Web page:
In what hopefully becomes a trend for future SU football recruits, Georgia native Joseph (“Nasty Joe”) Scelfo tells The Fizz that he “was excited when (Syracuse) changed to the ACC,” and that he is more interested in SU now that the school is changing conferences.
The three-star offensive lineman says the impending move alters the way he thinks about SU – in a very good way.
“One hundred percent it changes a lot. More games will be closer to my parents, and my family and friends here. They got Georgia Tech (on their schedule).”
Sure, it sounded cheesy when ACC commissioner John Swofford bragged about his conference spanning the entire East Coast, but that may already be serving as an advantage for SU.
The ACC doesn’t have the same quality of football as the SEC, but culturally it’s far more similar to the powerful Southeastern Conference than it is to the Big East. That will be proven over the next few years, when Syracuse successfully reaches further into southern recruiting hotbeds than it ever has before.
Doug Marrone and company now don’t have to jump through nearly as many hoops to convince a player to “come up north.” Heck, the coaching staff can tell southern prospects like Scelfo they’ll be continually returning to their home region for games and playing against kids they grew up with.
The Orange will be making trips every year to destinations like Virginia, the Carolinas, Georgia, Florida, and Maryland. Some recruits may still be worried about living in the cold, but none will have to fret about actually playing in it. Syracuse’s new-look ACC schedule shouldn’t contain too many frigid-weather games besides a road contest against Boston College and Pitt every few seasons.
As for Scelfo, he has plenty of other reasons to be interested in the ‘Cuse, too. His coach at North Oconee High School already told The Fizz that SU Offensive Line Coach and Recruiting Coordinator Greg Adkins used to work at Georgia with Joseph’s father, Chris.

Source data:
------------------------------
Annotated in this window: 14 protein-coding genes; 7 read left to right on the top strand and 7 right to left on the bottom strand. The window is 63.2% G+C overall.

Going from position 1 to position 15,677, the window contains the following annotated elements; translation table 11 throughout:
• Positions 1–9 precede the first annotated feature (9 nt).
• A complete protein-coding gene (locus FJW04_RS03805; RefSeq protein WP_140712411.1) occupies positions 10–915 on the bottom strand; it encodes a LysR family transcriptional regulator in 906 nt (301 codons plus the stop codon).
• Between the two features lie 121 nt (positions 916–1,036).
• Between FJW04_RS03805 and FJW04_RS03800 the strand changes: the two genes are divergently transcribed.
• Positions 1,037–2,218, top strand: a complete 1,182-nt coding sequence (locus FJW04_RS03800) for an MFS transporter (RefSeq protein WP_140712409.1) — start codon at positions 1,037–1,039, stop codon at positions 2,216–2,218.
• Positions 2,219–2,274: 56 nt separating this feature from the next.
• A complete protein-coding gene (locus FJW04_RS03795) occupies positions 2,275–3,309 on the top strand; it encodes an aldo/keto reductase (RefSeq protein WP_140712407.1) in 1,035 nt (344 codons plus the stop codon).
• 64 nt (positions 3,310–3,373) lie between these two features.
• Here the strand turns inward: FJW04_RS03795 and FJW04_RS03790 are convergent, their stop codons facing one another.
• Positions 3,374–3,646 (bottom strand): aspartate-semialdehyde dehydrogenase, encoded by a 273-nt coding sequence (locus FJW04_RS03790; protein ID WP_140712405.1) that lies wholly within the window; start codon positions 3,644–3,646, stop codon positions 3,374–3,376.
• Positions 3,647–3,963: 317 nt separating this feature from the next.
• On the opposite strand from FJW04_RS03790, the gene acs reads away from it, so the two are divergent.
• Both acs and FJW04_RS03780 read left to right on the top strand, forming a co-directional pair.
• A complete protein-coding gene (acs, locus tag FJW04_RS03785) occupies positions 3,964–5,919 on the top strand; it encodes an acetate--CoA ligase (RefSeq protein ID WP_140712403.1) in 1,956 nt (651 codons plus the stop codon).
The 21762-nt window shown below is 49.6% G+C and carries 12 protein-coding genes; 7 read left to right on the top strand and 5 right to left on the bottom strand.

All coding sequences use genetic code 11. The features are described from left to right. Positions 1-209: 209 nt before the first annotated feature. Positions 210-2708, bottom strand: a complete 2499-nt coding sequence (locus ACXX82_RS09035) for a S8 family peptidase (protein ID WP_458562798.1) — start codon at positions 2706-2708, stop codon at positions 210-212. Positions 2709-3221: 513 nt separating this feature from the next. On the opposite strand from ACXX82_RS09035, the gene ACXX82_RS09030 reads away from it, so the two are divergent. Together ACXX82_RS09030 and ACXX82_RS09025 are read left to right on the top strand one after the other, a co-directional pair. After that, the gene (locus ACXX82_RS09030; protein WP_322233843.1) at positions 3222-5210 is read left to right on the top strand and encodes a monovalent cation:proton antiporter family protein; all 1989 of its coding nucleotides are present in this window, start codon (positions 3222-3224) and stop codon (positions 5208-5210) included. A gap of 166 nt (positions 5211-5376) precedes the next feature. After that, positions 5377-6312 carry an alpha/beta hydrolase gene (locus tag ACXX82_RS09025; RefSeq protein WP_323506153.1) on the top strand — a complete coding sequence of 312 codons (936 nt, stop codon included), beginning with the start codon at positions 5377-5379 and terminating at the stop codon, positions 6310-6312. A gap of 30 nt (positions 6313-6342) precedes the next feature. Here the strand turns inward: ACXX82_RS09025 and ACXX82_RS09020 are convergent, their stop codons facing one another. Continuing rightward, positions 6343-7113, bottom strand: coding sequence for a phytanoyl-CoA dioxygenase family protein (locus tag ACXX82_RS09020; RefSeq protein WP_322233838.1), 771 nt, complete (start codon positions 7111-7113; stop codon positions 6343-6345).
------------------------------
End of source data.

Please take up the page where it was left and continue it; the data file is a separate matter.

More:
That connection and a visit from Adkins to see Joseph in person last spring sparked SU’s interest. A week after the visit, Syracuse offered Joseph a scholarship. The lineman says he maintains a solid relationship with Adkins, and has spoken with Marrone, as well.
“Coach Marrone, I’ve talked to him a few times, he’s a really good guy. We just have normal conversations, which is what I like. We talk about ball, and then we talk about what’s going on with my life and what’s going on with his.”
Scelfo still considers himself to be in the early stages of the recruiting process. He hasn’t narrowed down his choices too much yet.
“It’s still wide open. I want to take my officials. I haven’t really set those up, but I’m pretty sure I’ll be taking one to Syracuse. After my officials, then I’ll make my decision after that. I don’t want to rush things, I want to make sure I’m 100 percent into a school.”
Rushing things is almost what the offensive lineman did, until a discussion with his parents changed his mindset.
“I got caught up in it a little while earlier, and I was thinking I was going to make my decision, and then I sat down and talked with my parents. I decided I was just going to wait and take my officials and be smart about it.”
The 6-foot-2, 276 pounder plays offensive guard in for his high school squad, but is working before and after practices to develop as a center. That’s where he believes he’ll thrive in college.
Looking at the tape, Scelfo’s size won’t blow you away, but his tenacity will. He makes it his personal mission to drive the player he’s blocking into the ground on every snap. Nearly every play, the kid he’s facing ends up on the turf.
Scelfo takes pride in the intensity he plays with.
“What’s gotten me to where I am right now is playing hard, just playing relentless and not holding back. I play low, and that natural leverage helps me so much. I like my height. First of all it makes me play with a chip on my shoulder, and then it feels good when I get after somebody bigger than me.”
Though it was a family connection that gave the Orange a good chance to land Scelfo in the first place, maybe SU’s move to the ACC will seal the deal. Syracuse’s new conference could provide a huge boost in football recruiting down the road.
Winning in-state battles should still be priority number one for Syracuse, but if the conference switch at least puts the program on the map of a whole new crop of southern recruits, that can’t be a bad thing.
Posted: Andrew Kanell